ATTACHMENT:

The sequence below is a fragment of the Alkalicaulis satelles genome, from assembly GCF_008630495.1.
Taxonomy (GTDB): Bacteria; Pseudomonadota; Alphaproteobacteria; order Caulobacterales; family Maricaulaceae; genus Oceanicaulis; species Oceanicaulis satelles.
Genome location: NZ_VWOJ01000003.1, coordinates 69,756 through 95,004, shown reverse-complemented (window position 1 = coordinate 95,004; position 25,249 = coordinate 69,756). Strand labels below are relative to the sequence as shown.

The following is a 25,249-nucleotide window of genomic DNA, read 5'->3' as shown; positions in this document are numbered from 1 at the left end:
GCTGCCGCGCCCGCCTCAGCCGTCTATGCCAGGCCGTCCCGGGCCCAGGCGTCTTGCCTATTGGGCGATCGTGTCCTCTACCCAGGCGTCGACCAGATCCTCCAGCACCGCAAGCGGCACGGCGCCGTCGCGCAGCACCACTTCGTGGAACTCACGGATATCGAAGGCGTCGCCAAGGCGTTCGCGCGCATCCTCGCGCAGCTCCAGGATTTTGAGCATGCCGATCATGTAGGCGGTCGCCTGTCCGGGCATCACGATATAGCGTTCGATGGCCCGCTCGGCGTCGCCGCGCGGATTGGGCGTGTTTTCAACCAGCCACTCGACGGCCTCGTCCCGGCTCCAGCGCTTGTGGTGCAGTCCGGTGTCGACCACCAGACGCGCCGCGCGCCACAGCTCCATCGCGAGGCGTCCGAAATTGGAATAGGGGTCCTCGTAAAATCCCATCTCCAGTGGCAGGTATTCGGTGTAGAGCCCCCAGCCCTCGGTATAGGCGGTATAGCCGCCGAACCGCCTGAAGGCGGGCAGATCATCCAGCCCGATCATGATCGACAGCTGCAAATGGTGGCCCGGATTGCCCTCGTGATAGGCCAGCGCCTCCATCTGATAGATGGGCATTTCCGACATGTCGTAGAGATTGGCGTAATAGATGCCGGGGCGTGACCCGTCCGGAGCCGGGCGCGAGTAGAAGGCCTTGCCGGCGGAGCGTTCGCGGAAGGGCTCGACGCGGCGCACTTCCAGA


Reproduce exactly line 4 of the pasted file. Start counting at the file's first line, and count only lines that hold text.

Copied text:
The following is a 25,249-nucleotide window of genomic DNA, read 5'->3' as shown; positions in this document are numbered from 1 at the left end: